St. John's Red Storm Headed To 2011 NCAA Tournament

Fran BerkmanContributor IFebruary 16, 2011

NEW YORK, NY - JANUARY 30:  Head coach of the St. John's Red Storm Steve Lavin watches on against the Duke Blue Devils  at Madison Square Garden on January 30, 2011 in New York City.  (Photo by Nick Laham/Getty Images)
Nick Laham/Getty Images

Steve Lavin has his white "Air Force 1" sneakers packed and ready to go; all he needs is for the selection committee to tell him where his Red Storm will be playing.

After three straight wins against conference foes Connecticut, Cincinnati and Marquette, St. John's has essentially punched its ticket to the Big Dance. Now the question is, how far can the Johnnies hope to advance?

Here's a look at SJU's strengths and weaknesses and what it all means for their chances in March.

The foremost of this St. John's team is that it is battle-tested. The Johnnies are 4-1 against Top 10 teams, which includes blowouts of then-No. 9 Notre Dame, No. 3 Duke and No. 10 Connecticut. Coming out of the Big East with a winning record and having one of the three toughest schedules of any team are both indications that the Red Storm could be poised to make a run deep into the tournament.

St. John's has been so successful due to a mix of experience and good coaching. Coach Lavin, in his first year with St. John's, has already earned his stripes. He has a roster that features nine seniors, none of which were his recruits, all buying into his coaching philosophy.

From top to bottom, this experienced group has displayed a commitment to the team concept. Look no further than senior forward D.J. Kennedy.

In 2009-10, his junior season, Kennedy led the Red Storm in just about every statistical category, including scoring, rebounding, assists, steals and minutes per game. Kennedy has gracefully accepted a lesser role this season, and the result has been a more well-rounded team.

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This team concept resounds through the Storm's "matchup zone" defense. The way St. John's is able to pressure the ball and double-team with seemingly reckless abandon suggests a sense of trust. Each player is confident that his teammates will make the correct rotations depending on the situation.

With their ability to create steals and the emphasis on ball security on offense, St. John's is leading the Big East in turnover margin at plus-4.04 per game.

Finally, most successful teams in the tournament have at least one player who is playing at an incredibly high level. For St. John's, it's Dwight Hardy. Hardy was the Big East player of the week last week, and he has averaged nearly 28 PPG over the last four games.

When it comes to weaknesses, look no further than the Red Storm's recent trip to the West Coast to face UCLA. St. John's plays extremely aggressive defense, which is fine in the Big East, where the refs tend to avoid blowing the whistle anytime there is contact. It's not going to be all Big East referees in the NCAA Tournament though, so it is possible the Johnnies could find themselves in foul trouble.

In the aforementioned game against UCLA, which featured Pac-10 refs, St. John's attempted only seven free throws while UCLA went to the line 41 times!

The UCLA game also showed that despite their general speed and athleticism, St. John's is vulnerable to teams that feature a dominant big man. Freshman center Joshua Smith came off the bench for the Bruins and scored 19 points on 8-of-10 shooting, to go along with eight rebounds and three blocks.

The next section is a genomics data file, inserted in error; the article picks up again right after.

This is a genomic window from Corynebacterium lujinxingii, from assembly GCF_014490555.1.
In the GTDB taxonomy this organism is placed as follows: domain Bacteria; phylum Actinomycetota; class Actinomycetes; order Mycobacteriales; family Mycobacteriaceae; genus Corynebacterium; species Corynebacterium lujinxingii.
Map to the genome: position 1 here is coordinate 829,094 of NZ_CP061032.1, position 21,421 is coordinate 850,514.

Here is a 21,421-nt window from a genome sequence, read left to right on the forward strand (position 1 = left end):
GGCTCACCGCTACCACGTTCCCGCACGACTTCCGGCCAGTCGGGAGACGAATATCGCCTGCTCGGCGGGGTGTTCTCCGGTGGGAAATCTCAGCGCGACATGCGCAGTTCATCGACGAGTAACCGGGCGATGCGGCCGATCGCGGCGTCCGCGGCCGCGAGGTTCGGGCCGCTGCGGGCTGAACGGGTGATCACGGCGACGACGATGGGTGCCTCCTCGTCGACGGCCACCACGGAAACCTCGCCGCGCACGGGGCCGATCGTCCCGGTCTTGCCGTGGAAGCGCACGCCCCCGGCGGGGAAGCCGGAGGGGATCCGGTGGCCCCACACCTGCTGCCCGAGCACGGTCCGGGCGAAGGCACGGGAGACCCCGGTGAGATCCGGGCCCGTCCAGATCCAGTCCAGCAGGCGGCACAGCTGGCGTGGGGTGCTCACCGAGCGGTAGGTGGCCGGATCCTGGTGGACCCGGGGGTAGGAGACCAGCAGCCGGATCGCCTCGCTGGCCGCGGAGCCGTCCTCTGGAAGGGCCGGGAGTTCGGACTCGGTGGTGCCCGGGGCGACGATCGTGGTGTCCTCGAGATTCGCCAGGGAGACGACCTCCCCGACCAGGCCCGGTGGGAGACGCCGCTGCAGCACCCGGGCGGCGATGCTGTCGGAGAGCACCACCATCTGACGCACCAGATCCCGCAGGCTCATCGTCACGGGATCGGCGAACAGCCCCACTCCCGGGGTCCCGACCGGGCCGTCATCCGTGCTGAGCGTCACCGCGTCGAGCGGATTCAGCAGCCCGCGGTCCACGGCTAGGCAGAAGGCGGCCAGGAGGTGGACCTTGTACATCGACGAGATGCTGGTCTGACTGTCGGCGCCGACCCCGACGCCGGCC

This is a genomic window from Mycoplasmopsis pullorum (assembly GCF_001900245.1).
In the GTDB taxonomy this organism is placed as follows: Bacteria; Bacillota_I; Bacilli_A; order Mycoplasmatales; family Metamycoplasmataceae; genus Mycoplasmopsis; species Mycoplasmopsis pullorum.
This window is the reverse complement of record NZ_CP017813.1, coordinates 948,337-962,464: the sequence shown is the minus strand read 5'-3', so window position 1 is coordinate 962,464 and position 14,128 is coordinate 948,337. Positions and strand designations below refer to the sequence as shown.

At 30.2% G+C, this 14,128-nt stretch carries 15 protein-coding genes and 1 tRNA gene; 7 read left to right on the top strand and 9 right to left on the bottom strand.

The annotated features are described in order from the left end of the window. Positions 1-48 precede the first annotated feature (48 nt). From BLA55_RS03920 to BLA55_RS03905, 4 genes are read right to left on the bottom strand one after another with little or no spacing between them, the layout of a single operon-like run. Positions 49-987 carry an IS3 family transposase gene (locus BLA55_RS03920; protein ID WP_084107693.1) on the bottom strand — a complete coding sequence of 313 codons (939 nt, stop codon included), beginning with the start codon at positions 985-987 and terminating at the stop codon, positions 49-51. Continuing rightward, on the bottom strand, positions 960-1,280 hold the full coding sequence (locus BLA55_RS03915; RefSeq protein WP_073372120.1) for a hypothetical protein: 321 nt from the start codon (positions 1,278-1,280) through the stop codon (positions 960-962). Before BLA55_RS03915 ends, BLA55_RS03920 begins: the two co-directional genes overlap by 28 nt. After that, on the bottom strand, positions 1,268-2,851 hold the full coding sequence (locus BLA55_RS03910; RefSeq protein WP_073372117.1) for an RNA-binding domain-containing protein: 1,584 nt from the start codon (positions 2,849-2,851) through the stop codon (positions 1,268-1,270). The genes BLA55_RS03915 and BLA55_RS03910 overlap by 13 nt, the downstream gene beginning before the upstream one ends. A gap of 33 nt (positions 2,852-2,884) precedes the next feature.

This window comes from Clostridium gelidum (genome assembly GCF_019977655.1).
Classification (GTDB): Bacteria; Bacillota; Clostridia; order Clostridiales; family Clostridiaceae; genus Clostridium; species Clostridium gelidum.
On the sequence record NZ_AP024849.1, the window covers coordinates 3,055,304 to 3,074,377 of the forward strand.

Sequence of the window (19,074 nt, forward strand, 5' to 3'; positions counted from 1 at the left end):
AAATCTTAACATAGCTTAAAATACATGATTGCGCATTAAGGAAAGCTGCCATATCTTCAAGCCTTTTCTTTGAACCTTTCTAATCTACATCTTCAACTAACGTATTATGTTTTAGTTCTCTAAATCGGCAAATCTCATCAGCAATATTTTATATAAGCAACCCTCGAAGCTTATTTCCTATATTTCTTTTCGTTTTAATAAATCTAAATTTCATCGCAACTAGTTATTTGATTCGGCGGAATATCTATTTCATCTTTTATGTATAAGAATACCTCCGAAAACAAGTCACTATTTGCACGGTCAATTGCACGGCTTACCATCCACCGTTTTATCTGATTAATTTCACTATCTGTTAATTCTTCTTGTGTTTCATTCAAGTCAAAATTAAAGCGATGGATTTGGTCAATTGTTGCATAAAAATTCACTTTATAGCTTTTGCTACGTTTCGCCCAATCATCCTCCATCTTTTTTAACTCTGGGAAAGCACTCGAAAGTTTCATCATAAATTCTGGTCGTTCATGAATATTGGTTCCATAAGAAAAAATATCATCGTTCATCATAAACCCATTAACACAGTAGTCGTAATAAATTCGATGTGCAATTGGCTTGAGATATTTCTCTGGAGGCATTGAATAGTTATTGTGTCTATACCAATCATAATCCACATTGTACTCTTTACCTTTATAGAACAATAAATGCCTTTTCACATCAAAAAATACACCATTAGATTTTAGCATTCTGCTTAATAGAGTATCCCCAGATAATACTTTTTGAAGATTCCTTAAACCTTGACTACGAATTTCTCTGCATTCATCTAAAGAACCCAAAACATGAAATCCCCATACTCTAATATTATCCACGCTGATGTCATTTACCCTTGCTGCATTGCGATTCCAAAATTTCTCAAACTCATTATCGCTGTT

The Johnnies were actually controlling this game until Smith entered, at which point the momentum shifted immediately and permanently to UCLA.

Another significant weakness is that St. John's relies on its defense to produce offense. After creating turnovers, the Red Storm is excellent at running the floor and scoring quick baskets. If another team manages to protect the ball, however, the Johnnies could have trouble putting up points.

St. John's has several players that are decent scorers and shooters, but no true threat to break down a defense. They are significantly less effective in their half-court offense as opposed to their transitional game.

Scoring the ball has actually been quite an issue at times for the Storm. In its win against Cincinnati Sunday afternoon, St. John's went nearly nine minutes without a field goal to close out the game. That is almost one quarter of a 40-minute college game without scoring the basketball.

With so much of the scoring responsibility placed on the shoulders of Hardy, one cold shooting night could spell an early exit.

Finally, since it will not be the NIT the Johnnies are competing in this year, they will be forced to leave the comfortable confines of Madison Square Garden. St. John's has used its home court advantage to help collect all those previously mentioned wins against ranked opponents. SJU has not been able to beat a ranked opponent on the road this year.

There are the pros and cons; weigh them however you see fit. Unfortunately, it will be a few more weeks before we can see how it all shakes out, but like always the excitement of March Madness will be well worth the wait.

Most St. John's fans will be happy just to have their team back in the Big Dance for the first time since 2002. This is a team that has shown it can go toe to toe with the very best and compete at a high level. For Lavin and the Storm, don't be surprised to see them in the Sweet 16 and possibly beyond.


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